James Thomas Wiley (born April 28, 1950) is a Canadian retired professional ice hockey center and coach. He played 62 games in the National Hockey League between 1972 and 1977, split between the Pittsburgh Penguins and Vancouver Canucks, with the bulk of his career being spent in the minor Central Hockey League. Wiley retired as a player in 1980, and in 1984 became a coach in the United States Hockey League, and would later coach in several minor leagues. In 1995–96 Wiley coached the NHL's San Jose Sharks for the final 57 games of the season, before returning to the minors. His last season as a coach was in 2008.
April 28, 1950|
Sault Ste. Marie, Ontario, Canada
|Height||6 ft 2 in (188 cm)|
|Weight||200 lb (91 kg; 14 st 4 lb)|
Pittsburgh Penguins |
Born in Sault Ste. Marie, Ontario, Wiley signed as a free agent with the Pittsburgh Penguins in 1972 following a fine collegiate career at Lake Superior State University, becoming the first Lakers alum to play in the NHL. He would spend the majority of the next two seasons with the Hershey Bears, Pittsburgh's AHL affiliate, although he did appear in 26 games for the Penguins over that stretch, recording 4 assists.
Wiley was selected by the Vancouver Canucks in the 1974 intra-league draft, but continued to find himself toiling in minor pro. He would earn a 2-game callup in 1975–76, and would have his longest NHL stint in 1976–77, when he recorded 4 goals and 10 points in 34 games for the Canucks. He would retire in 1980 without seeing any further NHL action.
Wiley appeared in 62 NHL games, recording 4 goals and 10 assists for 14 points along with 8 penalty minutes.
Following his retirement, Wiley would move into coaching. He was the long-time coach of the Des Moines Buccaneers of the United States Hockey League before breaking into the pro ranks in 1993 as head coach of the Kansas City Blades, the top affiliate of the San Jose Sharks.
When the Sharks fired head coach Kevin Constantine after a dismal 3–18–4 start, Wiley was promoted to the head coaching position with the NHL club. While his 17–37–3 record was somewhat of an improvement over their start, it was not enough for Wiley to keep his job. Following the season, he was reassigned back to the Sharks' top farm team, now the Kentucky Thoroughblades, where he served until 1998.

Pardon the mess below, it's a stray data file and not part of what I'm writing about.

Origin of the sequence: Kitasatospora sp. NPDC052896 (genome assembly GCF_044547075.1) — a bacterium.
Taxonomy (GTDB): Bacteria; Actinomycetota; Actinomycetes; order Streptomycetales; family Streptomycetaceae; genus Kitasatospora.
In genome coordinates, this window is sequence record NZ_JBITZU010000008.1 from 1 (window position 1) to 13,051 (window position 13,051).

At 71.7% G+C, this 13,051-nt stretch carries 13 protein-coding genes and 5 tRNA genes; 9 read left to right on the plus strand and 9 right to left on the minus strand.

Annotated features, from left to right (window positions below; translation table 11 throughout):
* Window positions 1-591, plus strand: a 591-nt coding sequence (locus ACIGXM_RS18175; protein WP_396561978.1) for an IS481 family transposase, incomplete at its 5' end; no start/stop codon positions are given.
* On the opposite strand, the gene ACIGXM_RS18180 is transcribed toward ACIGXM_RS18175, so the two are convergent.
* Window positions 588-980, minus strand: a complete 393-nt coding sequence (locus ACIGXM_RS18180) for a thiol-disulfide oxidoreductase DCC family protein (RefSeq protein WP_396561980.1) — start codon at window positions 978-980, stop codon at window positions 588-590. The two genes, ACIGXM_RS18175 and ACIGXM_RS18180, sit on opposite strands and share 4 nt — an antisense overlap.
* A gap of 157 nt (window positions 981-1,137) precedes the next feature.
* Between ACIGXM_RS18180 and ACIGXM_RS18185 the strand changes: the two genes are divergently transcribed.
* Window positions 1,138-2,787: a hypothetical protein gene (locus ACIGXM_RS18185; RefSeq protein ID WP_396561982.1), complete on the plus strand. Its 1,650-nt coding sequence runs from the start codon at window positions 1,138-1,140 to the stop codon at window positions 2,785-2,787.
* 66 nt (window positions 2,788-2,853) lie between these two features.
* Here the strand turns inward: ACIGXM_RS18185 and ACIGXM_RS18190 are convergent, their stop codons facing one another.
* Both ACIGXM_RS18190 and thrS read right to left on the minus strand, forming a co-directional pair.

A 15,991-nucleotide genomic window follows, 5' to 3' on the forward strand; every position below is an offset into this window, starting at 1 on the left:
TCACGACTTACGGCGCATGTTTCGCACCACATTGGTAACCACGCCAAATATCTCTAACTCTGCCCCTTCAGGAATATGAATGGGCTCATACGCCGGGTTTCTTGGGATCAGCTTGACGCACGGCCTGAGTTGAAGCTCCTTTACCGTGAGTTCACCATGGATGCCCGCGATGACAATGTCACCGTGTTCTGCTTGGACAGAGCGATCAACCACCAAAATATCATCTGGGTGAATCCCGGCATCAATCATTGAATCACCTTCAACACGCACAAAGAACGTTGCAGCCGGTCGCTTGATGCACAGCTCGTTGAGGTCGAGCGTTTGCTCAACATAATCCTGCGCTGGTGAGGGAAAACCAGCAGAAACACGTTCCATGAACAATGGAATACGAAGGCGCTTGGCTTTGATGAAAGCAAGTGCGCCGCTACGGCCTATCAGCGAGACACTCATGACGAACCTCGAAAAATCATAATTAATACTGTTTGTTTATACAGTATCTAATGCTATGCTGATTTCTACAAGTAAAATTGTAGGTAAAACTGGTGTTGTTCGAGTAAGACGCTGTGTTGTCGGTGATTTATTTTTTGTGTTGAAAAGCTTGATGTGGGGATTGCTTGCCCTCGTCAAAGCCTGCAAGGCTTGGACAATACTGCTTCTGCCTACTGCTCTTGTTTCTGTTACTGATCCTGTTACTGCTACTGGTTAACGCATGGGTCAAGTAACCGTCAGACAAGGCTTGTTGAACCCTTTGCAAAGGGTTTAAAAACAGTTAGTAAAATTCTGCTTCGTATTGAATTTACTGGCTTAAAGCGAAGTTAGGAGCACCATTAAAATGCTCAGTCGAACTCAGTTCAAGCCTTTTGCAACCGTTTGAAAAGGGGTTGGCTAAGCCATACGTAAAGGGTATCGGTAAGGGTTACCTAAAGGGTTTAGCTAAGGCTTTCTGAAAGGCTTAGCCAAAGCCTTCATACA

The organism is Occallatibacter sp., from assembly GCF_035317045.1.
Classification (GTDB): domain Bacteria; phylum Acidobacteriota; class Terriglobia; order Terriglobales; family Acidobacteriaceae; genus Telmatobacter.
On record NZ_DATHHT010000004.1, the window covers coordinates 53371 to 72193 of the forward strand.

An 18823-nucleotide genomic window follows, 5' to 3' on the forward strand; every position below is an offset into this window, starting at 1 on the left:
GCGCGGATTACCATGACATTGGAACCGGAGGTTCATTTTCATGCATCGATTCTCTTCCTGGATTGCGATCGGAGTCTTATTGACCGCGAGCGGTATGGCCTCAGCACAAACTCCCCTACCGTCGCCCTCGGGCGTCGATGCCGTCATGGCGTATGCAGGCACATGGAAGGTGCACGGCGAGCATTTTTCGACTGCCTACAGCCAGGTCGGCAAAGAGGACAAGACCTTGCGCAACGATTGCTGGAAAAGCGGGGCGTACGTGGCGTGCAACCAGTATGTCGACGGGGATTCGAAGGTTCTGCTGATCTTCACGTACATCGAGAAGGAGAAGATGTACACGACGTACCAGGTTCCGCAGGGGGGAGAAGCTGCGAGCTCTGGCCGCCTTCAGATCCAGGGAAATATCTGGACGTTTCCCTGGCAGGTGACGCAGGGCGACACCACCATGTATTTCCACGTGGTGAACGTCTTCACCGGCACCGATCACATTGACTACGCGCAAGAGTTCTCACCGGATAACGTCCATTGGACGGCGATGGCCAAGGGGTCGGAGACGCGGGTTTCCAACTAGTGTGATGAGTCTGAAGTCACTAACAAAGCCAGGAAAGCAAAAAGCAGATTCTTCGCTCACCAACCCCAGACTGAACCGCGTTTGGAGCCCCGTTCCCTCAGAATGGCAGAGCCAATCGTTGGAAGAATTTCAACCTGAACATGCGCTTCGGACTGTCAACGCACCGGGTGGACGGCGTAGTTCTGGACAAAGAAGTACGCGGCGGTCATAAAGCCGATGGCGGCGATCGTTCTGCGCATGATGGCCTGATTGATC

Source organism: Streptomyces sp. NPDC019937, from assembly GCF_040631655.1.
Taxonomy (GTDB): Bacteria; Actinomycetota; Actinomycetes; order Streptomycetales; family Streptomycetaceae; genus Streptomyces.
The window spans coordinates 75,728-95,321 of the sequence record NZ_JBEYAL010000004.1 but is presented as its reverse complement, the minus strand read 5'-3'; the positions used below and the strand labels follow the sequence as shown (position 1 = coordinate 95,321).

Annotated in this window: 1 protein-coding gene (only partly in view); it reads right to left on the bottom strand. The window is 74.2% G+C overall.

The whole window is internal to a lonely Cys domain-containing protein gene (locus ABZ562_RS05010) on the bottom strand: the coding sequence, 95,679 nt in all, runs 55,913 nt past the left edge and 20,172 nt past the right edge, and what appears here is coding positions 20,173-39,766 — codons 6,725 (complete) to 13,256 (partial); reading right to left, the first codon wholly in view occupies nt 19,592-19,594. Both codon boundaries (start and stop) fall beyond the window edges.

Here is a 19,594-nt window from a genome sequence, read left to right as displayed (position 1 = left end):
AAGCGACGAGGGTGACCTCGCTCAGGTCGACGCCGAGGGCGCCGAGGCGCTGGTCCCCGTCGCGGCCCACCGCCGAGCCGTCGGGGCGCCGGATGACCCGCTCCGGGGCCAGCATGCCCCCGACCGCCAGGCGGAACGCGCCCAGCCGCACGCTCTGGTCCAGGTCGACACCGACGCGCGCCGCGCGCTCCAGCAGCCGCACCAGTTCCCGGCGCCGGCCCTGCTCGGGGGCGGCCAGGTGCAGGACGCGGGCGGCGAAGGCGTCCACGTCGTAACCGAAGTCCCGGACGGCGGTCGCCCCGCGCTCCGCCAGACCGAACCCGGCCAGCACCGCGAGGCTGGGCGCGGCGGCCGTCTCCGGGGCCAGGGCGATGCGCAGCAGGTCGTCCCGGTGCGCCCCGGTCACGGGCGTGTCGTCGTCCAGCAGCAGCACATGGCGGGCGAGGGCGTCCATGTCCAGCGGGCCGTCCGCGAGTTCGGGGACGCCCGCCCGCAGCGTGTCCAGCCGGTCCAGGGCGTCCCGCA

Regular season and playoffsEdit
|1966–67||Sault Ste. Marie Greyhounds||NOJHL||25||13||22||35||13||12||11||7||18||4|
|1967–68||Sault Ste. Marie Greyhounds||NOJHL||38||21||31||52||34||11||2||3||5||6|
|1968–69||Lake Superior State University||ICHA||26||9||15||24||4||—||—||—||—||—|
|1969–70||Lake Superior State University||ICHA||25||21||17||38||11||—||—||—||—||—|
|1970–71||Lake Superior State University||ICHA||25||18||19||37||13||—||—||—||—||—|
|1971–72||Lake Superior State University||ICHA||28||22||34||56||24||—||—||—||—||—|
|Team||Year||Regular season||Post season|
|SJ||1995-96||57||17||37||3||(47)||7th in Pacific||Missed Playoffs|
|Kansas City Blades||1993–94||40||31||10|
|Kansas City Blades||1994–95||35||40||6|
|Kansas City Blades||1995–96||2||1||0|
|Lexington Men O' War||2002–03||34||31||7|
|Roanoke Valley Vipers||2005–06||12||26||5|
- Biographical information and career statistics from NHL.com, or Eliteprospects.com, or Hockey-Reference.com, or The Internet Hockey Database
| CHL Leading Scorer
| Head coach of the San Jose Sharks